Polarization in Practice

Back to week in, and thankfully. Although it does look to be a difficult week with too many medicalist entanglements. But I did get back to gym this morning and hence am feeling a bit better than during week out.

The podcast episode this morning was one of the CBC’s “Best of Ideas” dealing with Kenyan (and Ethiopian?) marathon runners. I initially thought it was stretching the limits of the theme but then I decided it was just redundant, repetitive, and boring. But on further reflection, I came up with some more consideration.

Why is it that when we call attention to some group for a behavior and attach a negative aspect to it the attention is considered to be “racist”, but if the same group is cast in a positive aspect the attention is not considered to be “racist”? I put quotes around racist since I consider the whole concept of races to be a governmental and social effort to control humans by means of inaccurate taxonomy. The scientific basis of races is somewhere between specious and vacuous but that does not seem to deter the Yankee government and politicians from meting out punishment in a differential fashion.

It seems to me, relaxing for the moment our consideration of the irrelevance of races of humans, that it should not matter whether the attention is positive or negative if the differentiation and attention is itself negative. But there is, patently observable, this polarization in common social usage. It would seem that “racism” is little more than a means of differentially punishing groups of humans for recognizing differences.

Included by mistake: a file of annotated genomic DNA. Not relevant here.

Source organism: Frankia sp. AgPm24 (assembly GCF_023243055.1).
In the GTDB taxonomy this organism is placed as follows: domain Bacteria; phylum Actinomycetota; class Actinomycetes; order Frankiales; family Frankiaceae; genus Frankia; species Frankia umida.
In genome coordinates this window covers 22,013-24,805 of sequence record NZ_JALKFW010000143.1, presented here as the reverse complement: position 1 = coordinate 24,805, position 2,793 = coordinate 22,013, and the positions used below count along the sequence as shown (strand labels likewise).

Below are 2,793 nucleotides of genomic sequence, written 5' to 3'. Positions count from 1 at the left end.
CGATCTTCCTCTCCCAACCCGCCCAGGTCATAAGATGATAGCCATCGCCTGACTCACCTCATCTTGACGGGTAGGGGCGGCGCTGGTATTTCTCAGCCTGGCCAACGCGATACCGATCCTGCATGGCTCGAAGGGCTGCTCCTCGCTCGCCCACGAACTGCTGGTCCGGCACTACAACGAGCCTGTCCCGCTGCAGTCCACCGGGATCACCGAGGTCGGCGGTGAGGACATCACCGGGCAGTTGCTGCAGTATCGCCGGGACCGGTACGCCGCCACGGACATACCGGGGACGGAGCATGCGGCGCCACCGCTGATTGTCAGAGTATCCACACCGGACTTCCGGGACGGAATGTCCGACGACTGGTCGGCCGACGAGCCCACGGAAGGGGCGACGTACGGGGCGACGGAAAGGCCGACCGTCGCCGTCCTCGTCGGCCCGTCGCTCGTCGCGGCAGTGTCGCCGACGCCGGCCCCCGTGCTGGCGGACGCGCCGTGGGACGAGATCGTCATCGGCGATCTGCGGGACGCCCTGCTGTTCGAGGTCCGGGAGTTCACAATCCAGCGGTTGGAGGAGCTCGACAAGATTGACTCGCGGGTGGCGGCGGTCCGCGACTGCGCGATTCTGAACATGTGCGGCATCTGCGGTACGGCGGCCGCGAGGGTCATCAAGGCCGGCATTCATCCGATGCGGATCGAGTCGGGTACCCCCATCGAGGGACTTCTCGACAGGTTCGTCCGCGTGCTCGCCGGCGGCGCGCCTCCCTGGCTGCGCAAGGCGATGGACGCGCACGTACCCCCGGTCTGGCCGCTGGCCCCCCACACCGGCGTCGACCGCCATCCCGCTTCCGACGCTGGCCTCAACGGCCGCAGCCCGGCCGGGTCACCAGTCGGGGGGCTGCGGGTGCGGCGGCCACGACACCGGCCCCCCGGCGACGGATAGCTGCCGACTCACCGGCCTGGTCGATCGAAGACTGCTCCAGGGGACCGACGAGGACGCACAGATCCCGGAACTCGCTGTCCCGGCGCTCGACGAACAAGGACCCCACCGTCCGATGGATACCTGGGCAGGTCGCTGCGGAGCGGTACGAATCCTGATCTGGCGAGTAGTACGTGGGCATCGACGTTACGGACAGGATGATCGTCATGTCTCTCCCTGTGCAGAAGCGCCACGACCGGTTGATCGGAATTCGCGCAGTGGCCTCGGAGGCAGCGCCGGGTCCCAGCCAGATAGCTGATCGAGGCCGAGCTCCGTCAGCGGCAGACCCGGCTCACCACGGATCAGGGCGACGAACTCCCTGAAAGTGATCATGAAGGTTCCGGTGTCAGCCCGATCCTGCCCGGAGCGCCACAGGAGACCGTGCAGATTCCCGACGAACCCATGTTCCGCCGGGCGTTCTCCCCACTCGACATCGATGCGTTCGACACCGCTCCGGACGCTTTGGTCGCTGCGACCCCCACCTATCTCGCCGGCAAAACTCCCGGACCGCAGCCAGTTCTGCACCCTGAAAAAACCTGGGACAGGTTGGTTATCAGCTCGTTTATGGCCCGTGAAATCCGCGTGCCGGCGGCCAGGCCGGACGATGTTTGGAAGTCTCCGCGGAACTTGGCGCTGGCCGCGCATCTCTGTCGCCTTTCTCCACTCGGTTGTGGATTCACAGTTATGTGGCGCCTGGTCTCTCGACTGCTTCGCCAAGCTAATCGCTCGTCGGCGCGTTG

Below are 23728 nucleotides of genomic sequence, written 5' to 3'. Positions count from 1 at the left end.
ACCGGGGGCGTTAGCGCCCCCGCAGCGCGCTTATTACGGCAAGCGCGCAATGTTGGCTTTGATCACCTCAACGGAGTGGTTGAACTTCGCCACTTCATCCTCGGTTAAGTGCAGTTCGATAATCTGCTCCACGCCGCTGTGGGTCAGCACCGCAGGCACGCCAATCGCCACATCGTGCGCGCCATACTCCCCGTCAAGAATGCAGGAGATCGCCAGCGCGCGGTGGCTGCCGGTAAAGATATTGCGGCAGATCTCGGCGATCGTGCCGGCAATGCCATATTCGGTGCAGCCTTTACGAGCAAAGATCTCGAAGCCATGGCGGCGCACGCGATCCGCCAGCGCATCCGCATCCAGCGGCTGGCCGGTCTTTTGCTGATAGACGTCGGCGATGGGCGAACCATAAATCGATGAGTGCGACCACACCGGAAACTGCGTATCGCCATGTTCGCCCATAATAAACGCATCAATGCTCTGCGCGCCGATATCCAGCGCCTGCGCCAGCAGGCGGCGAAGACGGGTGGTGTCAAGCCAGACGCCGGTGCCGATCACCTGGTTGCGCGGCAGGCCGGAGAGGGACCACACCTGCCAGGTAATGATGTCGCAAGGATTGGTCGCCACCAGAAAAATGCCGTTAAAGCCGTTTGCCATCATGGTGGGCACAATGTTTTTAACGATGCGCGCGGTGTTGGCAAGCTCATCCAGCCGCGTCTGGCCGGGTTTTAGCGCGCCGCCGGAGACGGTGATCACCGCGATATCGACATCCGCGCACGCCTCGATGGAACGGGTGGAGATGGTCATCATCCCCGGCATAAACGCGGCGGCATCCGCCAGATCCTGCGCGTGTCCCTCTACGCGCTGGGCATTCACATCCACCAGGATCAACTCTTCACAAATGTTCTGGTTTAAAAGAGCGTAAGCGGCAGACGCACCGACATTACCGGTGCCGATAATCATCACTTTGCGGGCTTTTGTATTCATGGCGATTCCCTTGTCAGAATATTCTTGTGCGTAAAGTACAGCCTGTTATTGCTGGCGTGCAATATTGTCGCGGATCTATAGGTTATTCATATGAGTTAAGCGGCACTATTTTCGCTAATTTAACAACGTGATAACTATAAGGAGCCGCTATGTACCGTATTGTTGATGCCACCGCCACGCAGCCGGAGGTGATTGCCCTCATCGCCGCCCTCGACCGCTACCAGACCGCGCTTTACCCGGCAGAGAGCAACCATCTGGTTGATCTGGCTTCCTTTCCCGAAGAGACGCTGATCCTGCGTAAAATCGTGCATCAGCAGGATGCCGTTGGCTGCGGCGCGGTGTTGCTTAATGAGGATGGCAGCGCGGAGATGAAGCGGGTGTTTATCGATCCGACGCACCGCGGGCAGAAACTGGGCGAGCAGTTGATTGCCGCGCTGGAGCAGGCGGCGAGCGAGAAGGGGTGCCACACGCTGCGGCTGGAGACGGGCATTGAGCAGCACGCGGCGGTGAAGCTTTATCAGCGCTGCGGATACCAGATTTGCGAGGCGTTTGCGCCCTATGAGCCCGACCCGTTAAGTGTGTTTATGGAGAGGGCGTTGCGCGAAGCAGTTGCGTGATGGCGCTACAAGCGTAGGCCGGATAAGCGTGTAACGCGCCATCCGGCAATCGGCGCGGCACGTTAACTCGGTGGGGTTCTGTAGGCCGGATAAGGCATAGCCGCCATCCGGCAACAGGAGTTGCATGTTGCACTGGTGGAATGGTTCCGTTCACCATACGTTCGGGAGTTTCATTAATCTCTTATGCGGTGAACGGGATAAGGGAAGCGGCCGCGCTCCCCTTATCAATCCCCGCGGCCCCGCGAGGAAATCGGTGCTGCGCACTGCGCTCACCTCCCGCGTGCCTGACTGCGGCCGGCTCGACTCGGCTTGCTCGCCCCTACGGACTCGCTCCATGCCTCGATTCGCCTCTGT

On a more humorous azimuth, perhaps to balance?, there were several interviews of runners in the podcast. None of those interviewed were Kenyans or Ethiops although there was considerable mention of visiting both countries for the production of the episode. All those interviewed were English speaking and their utterances, static insofar as information content, leads us to the question of which is worse: an interview with an athlete or with an obese Southron woman?

This question is less simple than the previous. Both types of interview are devoid of anything but revulsion and horror, in the first case that anyone so capable of physical effort can be so devoid of mental capacity and in the second that anyone so large can be so devoid of mental capacity. And since both are so negative, is either type of interview racism? Surely the differentiation by athletic ability or body mass is as valid a taxonomic category as skin tint or eyelid structure?

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